Among the majority of my writer clients, a salient concern is the struggle against one's "inner critic," the persistent, sometimes harsh, and almost always shaming voice that belittles or invalidates one's work. Indeed, the term inner critic is such a well-known concept in our culture that millions o dollars are spent on books, tapes and seminars promising to silence--or even banish--this punishing element of most people's inner world.
The problem with this approach, in my view, is twofold:The goal of killing off the self-critical, judgmental pat of your psyche confirms the idea that there's something wrong with you that needs to be fixed; that there's a perfectable "you" in the future who's unencumbered by such conflicts.
Not to mention my second objection, which is that it isn't even possible.
"Killing off" one's inner critic wont' work; it isn't even desirable. It's part of who you are a necessary part, as much as your enthusiasm, your work habits, your loves and hates, our joys an regrets. Because like these other aspects of your emotional life, an inner critic is ta two-edged sword.
The same inner critic that judges our work so severely provides us with the ability to discern our likes and dislikes, to form opinions, to make decisions. It reinforces the faith in our subjective experience that allows us to choose this rather than that.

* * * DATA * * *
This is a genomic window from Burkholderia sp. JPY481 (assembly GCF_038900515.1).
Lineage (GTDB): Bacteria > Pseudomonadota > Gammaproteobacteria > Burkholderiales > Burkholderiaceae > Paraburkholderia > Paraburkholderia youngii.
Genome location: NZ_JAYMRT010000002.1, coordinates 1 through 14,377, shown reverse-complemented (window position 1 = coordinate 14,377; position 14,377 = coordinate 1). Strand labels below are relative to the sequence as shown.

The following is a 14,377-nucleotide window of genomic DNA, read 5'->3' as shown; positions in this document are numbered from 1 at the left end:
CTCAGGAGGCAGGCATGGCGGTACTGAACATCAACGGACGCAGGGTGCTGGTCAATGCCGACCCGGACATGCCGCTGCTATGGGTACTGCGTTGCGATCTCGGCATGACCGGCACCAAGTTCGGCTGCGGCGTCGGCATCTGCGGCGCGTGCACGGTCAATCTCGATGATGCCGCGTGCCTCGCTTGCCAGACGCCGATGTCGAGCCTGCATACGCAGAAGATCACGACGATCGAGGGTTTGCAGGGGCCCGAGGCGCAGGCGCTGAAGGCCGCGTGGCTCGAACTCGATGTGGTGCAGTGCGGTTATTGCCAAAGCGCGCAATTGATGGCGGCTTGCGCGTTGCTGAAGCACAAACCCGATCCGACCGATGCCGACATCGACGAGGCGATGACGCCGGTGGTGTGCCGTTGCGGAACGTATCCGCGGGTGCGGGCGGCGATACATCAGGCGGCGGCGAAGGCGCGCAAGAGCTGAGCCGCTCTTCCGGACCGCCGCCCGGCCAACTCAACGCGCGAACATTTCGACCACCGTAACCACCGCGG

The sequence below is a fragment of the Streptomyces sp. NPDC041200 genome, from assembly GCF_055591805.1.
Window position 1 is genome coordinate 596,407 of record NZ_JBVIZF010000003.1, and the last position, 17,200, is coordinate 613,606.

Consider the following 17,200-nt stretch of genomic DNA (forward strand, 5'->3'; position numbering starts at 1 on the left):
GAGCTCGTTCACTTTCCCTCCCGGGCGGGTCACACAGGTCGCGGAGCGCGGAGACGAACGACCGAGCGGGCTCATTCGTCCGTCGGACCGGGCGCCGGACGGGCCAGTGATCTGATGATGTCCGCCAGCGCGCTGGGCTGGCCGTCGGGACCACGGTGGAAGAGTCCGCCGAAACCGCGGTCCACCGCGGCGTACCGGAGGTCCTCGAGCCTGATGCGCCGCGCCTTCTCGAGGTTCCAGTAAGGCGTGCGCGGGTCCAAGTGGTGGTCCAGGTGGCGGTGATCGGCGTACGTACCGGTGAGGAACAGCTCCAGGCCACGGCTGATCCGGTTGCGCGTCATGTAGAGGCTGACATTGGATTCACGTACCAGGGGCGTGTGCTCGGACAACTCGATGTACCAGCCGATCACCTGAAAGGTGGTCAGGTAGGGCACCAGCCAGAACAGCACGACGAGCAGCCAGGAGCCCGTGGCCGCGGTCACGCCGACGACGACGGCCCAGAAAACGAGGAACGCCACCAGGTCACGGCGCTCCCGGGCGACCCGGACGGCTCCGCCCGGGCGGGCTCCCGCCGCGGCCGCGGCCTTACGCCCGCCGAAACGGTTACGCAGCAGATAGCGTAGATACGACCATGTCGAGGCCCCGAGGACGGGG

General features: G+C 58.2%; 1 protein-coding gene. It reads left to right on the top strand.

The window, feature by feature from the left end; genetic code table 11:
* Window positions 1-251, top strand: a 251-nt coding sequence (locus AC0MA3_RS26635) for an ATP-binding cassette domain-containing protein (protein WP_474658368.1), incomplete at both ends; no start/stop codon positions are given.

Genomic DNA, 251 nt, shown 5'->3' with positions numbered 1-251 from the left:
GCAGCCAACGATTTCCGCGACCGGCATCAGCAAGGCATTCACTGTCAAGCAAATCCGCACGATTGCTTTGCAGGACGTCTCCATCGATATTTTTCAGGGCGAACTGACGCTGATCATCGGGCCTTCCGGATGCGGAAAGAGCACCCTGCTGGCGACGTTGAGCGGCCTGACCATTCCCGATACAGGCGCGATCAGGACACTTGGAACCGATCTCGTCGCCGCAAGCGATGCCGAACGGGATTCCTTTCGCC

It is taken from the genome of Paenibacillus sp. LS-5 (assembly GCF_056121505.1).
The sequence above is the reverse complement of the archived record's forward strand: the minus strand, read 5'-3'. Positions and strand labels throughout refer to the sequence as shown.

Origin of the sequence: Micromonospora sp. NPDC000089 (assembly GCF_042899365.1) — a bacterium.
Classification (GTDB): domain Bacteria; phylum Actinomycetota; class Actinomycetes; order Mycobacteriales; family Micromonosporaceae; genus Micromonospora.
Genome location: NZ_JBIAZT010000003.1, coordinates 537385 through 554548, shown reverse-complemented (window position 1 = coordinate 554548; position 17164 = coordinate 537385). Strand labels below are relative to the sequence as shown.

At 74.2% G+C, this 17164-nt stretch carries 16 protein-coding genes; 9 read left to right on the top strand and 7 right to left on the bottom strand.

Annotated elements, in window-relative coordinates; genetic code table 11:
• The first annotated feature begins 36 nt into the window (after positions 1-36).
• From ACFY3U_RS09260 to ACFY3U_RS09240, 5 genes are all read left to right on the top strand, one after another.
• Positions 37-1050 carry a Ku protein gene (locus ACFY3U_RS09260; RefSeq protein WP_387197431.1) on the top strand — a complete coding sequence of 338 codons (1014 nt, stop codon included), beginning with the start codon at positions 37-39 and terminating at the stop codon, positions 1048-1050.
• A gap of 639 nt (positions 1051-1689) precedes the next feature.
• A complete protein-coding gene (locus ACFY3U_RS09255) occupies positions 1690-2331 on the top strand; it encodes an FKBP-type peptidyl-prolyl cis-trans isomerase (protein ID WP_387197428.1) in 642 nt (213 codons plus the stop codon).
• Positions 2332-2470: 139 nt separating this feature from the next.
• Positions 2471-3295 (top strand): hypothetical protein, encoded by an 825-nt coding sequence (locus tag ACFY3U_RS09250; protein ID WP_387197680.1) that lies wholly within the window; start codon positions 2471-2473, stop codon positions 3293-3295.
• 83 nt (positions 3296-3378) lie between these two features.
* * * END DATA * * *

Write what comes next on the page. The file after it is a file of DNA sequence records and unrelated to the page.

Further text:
We need a sense of judgment to navigate in the world. The amount and intensity of that judgment, as with most things, lies along a continuum; hopefully, we possess neither too much nor too little.
Imagine waiting to cross the street at a busy intersection:With too little judgment, you might ignore the "Don't Walk" sign and get run over; with too much judgment you stand frozen wven when the sign reads "Walk," and therefore never get anywhere.
Almost every aspect of our emotional life has an affirming and an invalidating componenet. Our innter critic for example --and learn wht is both postive and negative aout it, in terms of our work and our life.
If we approach our inner critic from this perspective that of a life-long process of examination we can coexist with it. Along with feeling the pain of its intense scrutiny, we also develop the courage to challenge the self-defeating meanings we give to that pain. This has always been the artist's struggle, What Rollo May calls "the courage to create."
You're a writer. Which means, you're your own worst critic. Join the Club.
From Writing From The Inside Out